According to the QEC, the exposure level risk of the shoulders was assessed for models A and B overhead cranes, which was mediocre and low, respectively. Based on the personal interview with operators, it was found that operators, who worked more with crane model A, felt pain and discomfort on both right and left shoulders, while operators working with crane model B felt more pain in the left shoulder.

The prevalence of disorders in both hands / wrists was 29.2%, which was higher in the right wrist and hand (25%) compared to the left wrist and hand. In the mobile overhead crane model A, the bending and rotating of the wrist are slightly higher than that of model B; this might be due to back flexion and the distance of the arms from the trunk during the use of levers, or the inappropriate design of the levers in this model, whose height is higher than model A.

In the observational assessment of the QEC method, lower limbs are not evaluated. However, according to observations and interviewing the operators, the main cause of the prevalence of discomfort in the knee (62.5%), thighs, and buttocks (37.5%), particularly in the overhead crane model A, was described as follows: In some cases, especially when the work speed increased, the operator raised his right foot to control the levers (right-hand levers), and also, the break of the overhead crane model A was hydraulic and much force was needed by the leg. Thus, the prevalence of disorders in the right knee, the right thighs, and buttocks of the operators was also high even though the work was done in a sitting position. Cumulative exposure with whole-body vibration, especially in long-term and static sitting occupations, causes disorders in the lumbar region (18). The result of some studies indicated no significant relationship between neck pain and exposure to high vibration (21). Also, the work speed was moderately evaluated by operators for both models of mobile overhead cranes. Crane operators have a high mental and psychological workload on the operators, which can lead to muscle activity during the work (19). Mental workload during crane working has a significant relationship with increase in the low back disorders (11, 21).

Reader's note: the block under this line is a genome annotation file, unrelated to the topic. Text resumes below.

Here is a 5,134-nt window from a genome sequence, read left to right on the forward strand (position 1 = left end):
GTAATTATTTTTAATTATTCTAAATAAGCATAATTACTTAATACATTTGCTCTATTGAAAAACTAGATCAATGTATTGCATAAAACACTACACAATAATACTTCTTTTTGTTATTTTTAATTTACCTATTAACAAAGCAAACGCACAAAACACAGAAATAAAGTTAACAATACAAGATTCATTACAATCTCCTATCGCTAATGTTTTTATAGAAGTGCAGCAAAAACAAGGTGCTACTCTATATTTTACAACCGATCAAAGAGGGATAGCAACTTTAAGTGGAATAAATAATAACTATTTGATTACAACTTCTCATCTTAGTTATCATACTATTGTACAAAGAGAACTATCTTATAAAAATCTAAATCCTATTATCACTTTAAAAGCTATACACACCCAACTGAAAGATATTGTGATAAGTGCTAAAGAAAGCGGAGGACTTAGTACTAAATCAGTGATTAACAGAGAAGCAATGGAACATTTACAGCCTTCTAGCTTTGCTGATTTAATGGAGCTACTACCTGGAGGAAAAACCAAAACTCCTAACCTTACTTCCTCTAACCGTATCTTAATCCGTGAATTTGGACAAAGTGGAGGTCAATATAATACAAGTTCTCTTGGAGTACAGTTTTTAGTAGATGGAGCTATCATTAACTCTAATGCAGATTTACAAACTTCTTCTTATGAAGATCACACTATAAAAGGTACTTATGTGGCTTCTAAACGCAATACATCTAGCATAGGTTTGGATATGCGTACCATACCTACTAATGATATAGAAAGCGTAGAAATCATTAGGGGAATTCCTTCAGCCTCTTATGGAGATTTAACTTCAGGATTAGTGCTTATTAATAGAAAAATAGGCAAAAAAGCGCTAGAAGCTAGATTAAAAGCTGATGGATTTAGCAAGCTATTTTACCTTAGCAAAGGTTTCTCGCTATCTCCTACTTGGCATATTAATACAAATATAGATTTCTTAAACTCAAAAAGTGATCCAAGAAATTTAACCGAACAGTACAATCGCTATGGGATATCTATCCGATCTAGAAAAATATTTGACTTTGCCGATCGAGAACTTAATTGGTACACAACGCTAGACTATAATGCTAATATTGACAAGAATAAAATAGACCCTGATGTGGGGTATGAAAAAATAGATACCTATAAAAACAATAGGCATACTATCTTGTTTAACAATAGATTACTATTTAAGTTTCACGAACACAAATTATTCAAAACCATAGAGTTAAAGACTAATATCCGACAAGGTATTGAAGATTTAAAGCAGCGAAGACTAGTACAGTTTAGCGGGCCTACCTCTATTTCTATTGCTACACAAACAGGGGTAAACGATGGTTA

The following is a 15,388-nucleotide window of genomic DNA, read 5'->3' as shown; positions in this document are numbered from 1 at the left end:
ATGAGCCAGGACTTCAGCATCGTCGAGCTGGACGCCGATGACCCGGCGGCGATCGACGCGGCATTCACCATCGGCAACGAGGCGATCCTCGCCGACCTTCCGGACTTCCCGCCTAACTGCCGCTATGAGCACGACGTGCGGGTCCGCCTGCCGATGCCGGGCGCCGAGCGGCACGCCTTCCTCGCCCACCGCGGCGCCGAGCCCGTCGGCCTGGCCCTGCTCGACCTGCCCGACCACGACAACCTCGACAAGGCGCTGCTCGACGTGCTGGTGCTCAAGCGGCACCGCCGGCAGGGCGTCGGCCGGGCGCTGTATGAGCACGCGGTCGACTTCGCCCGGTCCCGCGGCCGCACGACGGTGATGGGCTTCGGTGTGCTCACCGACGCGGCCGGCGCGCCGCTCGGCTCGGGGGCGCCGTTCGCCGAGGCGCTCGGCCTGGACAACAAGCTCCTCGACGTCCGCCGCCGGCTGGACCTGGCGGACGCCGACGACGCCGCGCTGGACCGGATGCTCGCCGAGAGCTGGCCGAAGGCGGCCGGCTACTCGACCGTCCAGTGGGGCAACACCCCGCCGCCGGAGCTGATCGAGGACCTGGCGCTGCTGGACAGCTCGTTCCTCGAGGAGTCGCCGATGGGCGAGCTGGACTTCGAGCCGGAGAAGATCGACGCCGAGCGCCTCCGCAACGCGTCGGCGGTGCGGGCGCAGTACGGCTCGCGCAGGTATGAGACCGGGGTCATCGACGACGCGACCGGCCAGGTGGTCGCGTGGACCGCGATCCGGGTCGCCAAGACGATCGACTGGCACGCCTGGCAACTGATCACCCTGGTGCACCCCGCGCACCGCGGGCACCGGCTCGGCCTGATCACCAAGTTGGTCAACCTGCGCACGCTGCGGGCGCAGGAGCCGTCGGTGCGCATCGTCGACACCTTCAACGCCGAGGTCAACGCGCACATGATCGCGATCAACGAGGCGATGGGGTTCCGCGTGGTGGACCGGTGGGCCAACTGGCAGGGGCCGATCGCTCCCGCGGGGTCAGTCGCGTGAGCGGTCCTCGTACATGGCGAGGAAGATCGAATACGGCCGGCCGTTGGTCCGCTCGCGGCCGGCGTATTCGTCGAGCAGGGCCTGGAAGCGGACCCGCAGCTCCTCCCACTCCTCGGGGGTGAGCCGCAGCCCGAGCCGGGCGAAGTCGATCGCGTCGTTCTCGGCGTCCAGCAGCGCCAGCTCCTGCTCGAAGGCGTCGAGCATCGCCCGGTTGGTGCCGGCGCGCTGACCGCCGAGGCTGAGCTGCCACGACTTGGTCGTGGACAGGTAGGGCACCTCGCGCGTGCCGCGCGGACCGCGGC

4.1. Conclusions

In general, overhead crane operators are exposed to various ergonomic and physical risk factors, whose combination may lead to discomfort in the trunk and neck region. The results of the present study showed the highest prevalence of musculoskeletal symptoms in the back, neck, and knee of crane operators. Awkward postures of trunk and neck in the static situation and dynamic movements of hands and arms to control the levers and the vibration in the cabin (whole body vibration) are the main causes of this disorder. Therefore, ergonomic interventions can be done by redesigning the cabin and seats and also controlling the exposure of vibration to reduce musculoskeletal disorders among operators. Moreover, ergonomic interventions should focus on reducing trunk and neck flexion angles and exposure time.

Acknowledgements

Footnotes